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By: Jennifer Davis

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Saturday, 19-Dec-2015 03:02 Email | Share | Bookmark
Stacking the Deck' Motorcycle

To stack the odds against one’s opponent is simply good gamesmanship. To stack the odds against oneself is either foolish or a sign of great confidence. So which is it? Are they playing us for the fool or sitting on a straight flush, hoping to walk away with a big pot?

Let’s examine the odds for a moment. In the proverbial deck that is modern motor-cycling, virtually every bike that has been introduced to our market in the past two years is using some form of electronic rider aid, and in most cases, several 110cc atv Choke Cable.

We’re also seeing a lot of totally new designs, like the Honda CBR650R, Yamaha FZ-09 and FZ-07, and the Scrambler from Ducati – all fresh faces in an emerging middle class.
So, it would seem that Kawasaki’s latest standard offering, the 2016 Z800, might at first glance be facing a stacked deck due to the lack of electronic trickery and the fact it’s not a new model on the assembly lines back at HQ.

In 2013, the Z800 replaced the Z750 that had been in production from 2004 to 2012; Kawasaki released it as a European-exclusive model, which seems odd and a bit unfair, I’d say – now that I’ve had a chance to ride it.

Numbers Games

The answer to our earlier question comes down to numbers, 160,000 or so, in fact, as that’s about how many Z750s Kawasaki sold in Europe. Sounds like good business, but why are we getting its seconds, two years later?

Think of it as R&D work done for our benefit. A seal of approval from a fickle bunch of riders whose passion for the hobby is what drives much of the media, marketing and product that, in this case and many others, trickles down to us North Americans. So you can be sure that if there were annoyances found with the Z800, the European riders would have made it known long ago; and they have, all over the Internet. But who cares about them anyway? This is Canada – we’ll figure it out for ourselves, thank you very much.

Seriously though, there’s really not much to find in terms of concerns, and come to think of it, not often do we get an advanced scouting report, so I suppose it’s a bonus.
The lack of electronics could work for or against the Z800, depending on your point of view. Outside of the ABS, there’s a dearth of rider aids. No traction control, or any of that nanny stuff, is listed in the spec sheets, just a straight-on motorcycle. But it does have one other card up its sleeve. We’ll come back to that.

Personality Plus

This bike is all about connecting with the rider and the four-cylinder engine in the middle. Kawasaki engines have a personality, some even border on disorder. This one has moments where it’s dead calm; 5000 rpm, for example, nets you 100 km/h in top gear and possibly the least vibration from any inline-four. At other points in the rpm range, it growls and screams and vibrates, and pulls from almost any rpm. Its power is broad and comes in much the same way it goes out, gradually and controllably with a super-precise throttle delivery, connecting the rider perfectly with the rear wheel. And here’s where we come back to what’s up their sleeve; part of the secret is a little piece of tech that gets overlooked: Kawasaki’s Dual Throttle Valves. When the throttle gets whacked open, the valves in the throttle bodies (in this case, one throttle body on each cylinder) are open wide and engulf a huge amount of air, which along with all that extra fuel is immediately turned into a massive amount of torque, and that means power arrives abruptly. To smooth out this delivery of power, the Z800 uses two valves in each throttle body; the first opens according to your throttle input while the bike’s computer controls the secondary valve, optimizing the airflow into the engine and allowing precise throttle delivery. With a delivery this linear, traction control is unnecessary 99.9 percent of the time. (If you’re asking yourself right now, “What about the other 0.1 percent?” you should own a bike with traction control.www.atvparts.com)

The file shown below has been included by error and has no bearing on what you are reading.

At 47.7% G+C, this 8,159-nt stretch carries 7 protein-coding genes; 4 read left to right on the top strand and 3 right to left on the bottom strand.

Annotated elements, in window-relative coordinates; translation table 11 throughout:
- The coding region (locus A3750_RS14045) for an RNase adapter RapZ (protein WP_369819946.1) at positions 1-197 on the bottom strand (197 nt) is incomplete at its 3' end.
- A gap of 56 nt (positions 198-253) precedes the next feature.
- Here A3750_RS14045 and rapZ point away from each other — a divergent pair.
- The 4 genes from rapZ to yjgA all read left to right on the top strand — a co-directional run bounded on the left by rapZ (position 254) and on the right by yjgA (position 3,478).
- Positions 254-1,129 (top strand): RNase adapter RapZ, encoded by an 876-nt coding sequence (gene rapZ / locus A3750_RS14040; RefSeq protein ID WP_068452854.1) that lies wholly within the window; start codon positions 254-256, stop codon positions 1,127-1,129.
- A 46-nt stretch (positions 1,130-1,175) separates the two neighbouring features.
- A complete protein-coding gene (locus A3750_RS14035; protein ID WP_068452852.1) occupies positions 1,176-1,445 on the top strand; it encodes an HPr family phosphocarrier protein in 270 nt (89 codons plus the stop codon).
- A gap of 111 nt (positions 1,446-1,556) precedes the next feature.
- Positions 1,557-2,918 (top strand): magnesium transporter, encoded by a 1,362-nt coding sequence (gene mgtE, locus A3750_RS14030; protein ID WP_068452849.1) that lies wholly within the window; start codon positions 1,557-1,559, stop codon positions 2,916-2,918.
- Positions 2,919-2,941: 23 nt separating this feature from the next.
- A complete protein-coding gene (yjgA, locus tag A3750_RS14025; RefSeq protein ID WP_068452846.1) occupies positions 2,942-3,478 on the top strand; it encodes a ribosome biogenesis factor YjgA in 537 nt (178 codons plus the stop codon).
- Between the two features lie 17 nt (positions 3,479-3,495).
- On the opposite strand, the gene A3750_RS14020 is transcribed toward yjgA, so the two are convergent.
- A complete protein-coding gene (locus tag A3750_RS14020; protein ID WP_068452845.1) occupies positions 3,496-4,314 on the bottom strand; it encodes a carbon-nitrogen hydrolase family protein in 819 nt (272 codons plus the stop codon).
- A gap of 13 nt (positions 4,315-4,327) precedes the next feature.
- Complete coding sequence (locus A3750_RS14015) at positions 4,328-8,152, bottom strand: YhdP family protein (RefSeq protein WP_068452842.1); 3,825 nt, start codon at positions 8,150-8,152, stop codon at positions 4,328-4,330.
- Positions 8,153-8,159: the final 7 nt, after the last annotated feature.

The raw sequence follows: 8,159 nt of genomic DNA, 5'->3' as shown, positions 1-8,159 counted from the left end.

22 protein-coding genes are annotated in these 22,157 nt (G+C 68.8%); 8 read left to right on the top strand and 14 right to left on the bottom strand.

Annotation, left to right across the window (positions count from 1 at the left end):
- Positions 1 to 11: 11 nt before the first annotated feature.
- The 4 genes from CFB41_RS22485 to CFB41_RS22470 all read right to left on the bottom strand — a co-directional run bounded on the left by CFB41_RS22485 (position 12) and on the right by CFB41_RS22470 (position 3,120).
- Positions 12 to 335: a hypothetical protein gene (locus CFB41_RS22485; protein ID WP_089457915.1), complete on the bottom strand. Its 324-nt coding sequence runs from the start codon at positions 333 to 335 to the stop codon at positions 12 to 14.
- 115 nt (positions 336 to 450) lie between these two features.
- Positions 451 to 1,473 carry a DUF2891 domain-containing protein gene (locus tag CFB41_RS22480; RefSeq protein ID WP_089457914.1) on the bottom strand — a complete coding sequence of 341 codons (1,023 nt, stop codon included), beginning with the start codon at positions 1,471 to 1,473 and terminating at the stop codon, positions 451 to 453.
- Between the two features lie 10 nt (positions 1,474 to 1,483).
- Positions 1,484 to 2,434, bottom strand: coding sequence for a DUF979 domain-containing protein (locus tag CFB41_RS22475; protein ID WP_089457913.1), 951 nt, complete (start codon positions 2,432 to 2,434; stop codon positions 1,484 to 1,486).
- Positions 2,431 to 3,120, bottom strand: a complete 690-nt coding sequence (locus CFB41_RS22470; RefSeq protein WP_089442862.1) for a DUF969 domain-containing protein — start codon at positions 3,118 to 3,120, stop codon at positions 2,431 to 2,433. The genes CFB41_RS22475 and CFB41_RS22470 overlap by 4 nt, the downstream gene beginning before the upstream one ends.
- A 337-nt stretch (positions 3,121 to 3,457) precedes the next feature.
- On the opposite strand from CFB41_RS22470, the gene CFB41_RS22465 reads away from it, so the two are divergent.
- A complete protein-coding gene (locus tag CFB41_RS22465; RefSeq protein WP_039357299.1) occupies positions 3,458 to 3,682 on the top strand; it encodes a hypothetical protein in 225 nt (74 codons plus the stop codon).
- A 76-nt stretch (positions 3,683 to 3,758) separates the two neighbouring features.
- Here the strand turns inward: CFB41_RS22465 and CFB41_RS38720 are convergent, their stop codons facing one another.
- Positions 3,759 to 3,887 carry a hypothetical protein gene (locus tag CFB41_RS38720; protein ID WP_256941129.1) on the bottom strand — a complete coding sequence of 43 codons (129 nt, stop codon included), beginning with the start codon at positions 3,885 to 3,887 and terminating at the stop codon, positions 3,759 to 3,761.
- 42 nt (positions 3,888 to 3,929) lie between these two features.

The biggest knock on the Z800 is found on the spec sheet, and rarely on the street: the bike weighs 231 kg. That’s almost 9 kg more than the Z1000, which you barely notice on the road. You can probably tell from the pictures that I’m not much more than hobbit-sized, yet I have no problem getting the mass off the side stand, especially with all that leverage from the wide bar and a seat height of 834 mm.

Agility or Stability

Once rolling, there’s little effort needed to chuck it around, and only on extremely tight manoeuvres does it need some coaxing. The trade-off is agility for stability when we’re talking weight and handling, and Kawasaki has found a good balance with the Z800.
Suspension setup is matched well to the bike. The KYB front fork offers a…


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